The English language has been a dominant force in both the offline and online world for some time now. However, in recent years there has been a decline in the popularity of English in the digital sphere. In 1996 figures showed that more than 80% of online content was in English, but the figure fell dramatically to just 40% in 2010. Research by Álvaro Blanco suggests this will continue to fall as language diversifies online.

This shift in digital languages can easily strike fear in the hearts of businesses going global that function predominantly in English. But how did this change happen, and is it necessarily a bad thing?

How English populated the net

In 2009, UNESCO reported that 45% of online content on the web was in English, outranking the next language of Russian, which only has 6.2%.

Due to the vastness of the British empire (dating from the late 16th and early 18th centuries), the English language has had a significant global influence. England’s historical background of colonialism covered around a quarter of the world, which has led to variations of English being spoken in North America, the Caribbean, New Zealand and Australia. Since then, it has become a hugely popular language in business, communications, science and technology.

As the internet was developed in the UK and US, much of the original content was written in English, whilst internet moguls including Google, Youtube and Facebook were started by English speakers, thus the language is ingrained into much of the internet’s history.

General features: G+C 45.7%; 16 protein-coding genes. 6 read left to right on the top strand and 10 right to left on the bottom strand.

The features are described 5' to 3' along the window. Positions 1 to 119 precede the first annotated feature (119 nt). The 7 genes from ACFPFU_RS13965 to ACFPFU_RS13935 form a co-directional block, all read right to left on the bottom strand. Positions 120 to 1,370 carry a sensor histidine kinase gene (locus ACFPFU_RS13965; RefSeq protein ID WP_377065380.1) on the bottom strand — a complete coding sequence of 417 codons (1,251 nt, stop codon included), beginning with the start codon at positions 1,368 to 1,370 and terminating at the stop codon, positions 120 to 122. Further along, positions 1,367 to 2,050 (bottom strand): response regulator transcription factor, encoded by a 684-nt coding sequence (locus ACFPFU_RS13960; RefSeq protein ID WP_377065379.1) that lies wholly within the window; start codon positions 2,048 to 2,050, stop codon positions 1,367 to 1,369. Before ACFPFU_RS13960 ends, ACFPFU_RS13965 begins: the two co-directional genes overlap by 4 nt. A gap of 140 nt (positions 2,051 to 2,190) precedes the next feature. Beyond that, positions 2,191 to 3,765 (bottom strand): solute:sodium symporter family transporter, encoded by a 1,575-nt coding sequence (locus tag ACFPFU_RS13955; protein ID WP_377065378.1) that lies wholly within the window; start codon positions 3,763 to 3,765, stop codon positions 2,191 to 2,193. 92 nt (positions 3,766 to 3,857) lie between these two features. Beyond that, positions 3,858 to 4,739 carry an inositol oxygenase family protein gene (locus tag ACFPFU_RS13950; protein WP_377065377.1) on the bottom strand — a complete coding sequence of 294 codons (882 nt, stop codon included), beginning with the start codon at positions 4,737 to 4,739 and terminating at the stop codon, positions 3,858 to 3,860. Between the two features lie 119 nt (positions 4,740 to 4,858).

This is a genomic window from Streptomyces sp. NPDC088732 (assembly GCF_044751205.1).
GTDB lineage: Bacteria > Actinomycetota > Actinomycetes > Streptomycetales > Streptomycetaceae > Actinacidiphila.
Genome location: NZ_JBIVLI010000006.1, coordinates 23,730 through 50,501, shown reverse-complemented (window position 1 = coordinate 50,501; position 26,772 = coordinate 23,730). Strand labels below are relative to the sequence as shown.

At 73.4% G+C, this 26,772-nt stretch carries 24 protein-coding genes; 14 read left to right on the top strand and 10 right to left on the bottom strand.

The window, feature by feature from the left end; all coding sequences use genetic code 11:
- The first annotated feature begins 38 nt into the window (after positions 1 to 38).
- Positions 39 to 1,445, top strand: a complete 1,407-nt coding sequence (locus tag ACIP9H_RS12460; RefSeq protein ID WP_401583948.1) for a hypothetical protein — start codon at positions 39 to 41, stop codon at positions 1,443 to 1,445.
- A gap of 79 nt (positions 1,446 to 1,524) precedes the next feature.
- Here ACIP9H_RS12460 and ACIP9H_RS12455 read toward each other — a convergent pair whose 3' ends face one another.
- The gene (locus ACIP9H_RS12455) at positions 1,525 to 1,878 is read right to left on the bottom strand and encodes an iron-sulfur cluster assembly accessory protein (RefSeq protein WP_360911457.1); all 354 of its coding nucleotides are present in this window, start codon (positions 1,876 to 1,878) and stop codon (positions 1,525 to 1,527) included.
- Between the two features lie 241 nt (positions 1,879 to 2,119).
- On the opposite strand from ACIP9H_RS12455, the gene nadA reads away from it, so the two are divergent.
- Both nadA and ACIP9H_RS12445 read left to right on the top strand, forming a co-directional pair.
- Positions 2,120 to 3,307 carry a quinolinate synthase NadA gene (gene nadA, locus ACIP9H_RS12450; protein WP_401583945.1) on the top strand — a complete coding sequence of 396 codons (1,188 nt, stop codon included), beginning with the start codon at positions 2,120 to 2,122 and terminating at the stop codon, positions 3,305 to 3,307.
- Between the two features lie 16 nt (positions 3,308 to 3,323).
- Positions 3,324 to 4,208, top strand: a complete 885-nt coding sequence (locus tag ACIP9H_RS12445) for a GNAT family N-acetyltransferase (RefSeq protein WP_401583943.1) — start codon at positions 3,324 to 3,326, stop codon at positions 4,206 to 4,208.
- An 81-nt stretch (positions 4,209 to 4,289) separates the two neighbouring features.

English is retreating from the forefront of digital languages

The development of technology in more countries has given online access to a wider audience. Popular services, like online chat interpreters for businesses talking through instant messaging (responsible for translating what each party types in near real-time), have also been breaking down language barriers. They have led to a decreased need for English as more companies use the native languages of their audience. In fact, it has been predicted that universal translators will be available on computers in the next decade to interpret language with the accuracy of a human translator.

Moreover, there has been a rise of Asian superpower languages such as Mandarin. According to UN Broadband commission, the amount of internet users using Chinese is set to overtake English language users, with numbers climbing each year. This results not only in an increase in users using Mandarin but it offers the chance for more content to be created in the user’s native language.

Combined with the constant rise of social media, English is retreating as more platforms become accessible through a range of languages. Although 41% of tweets are in English, the expressive platforms of social media connects language communities together and adds to the rise of other languages on the internet.

Perhaps English should lose its dominion as the major digital language

It is the continued dominance of the English language which is causing concern. Despite the fact that Chinese is the most widely spoken language, it makes up only 2.1% of the internet, with the second most spoken language, Spanish, making up 4.8%. Linguistically, English is unsuitable for international communication and the wide use of English tends to polarise global internet users.

It is thought that the continued use of English on the internet is driving out other languages, reducing language diversity. It is even being blamed for killing some languages, with recent research showing a decline in the amount of languages spoken worldwide. Only 5% of all languages will make the transfer to the digital world and the dominance of English is pushing out others. The reduction of English on the internet offers a chance for other languages to be used which can have positive effects on communities all over the world.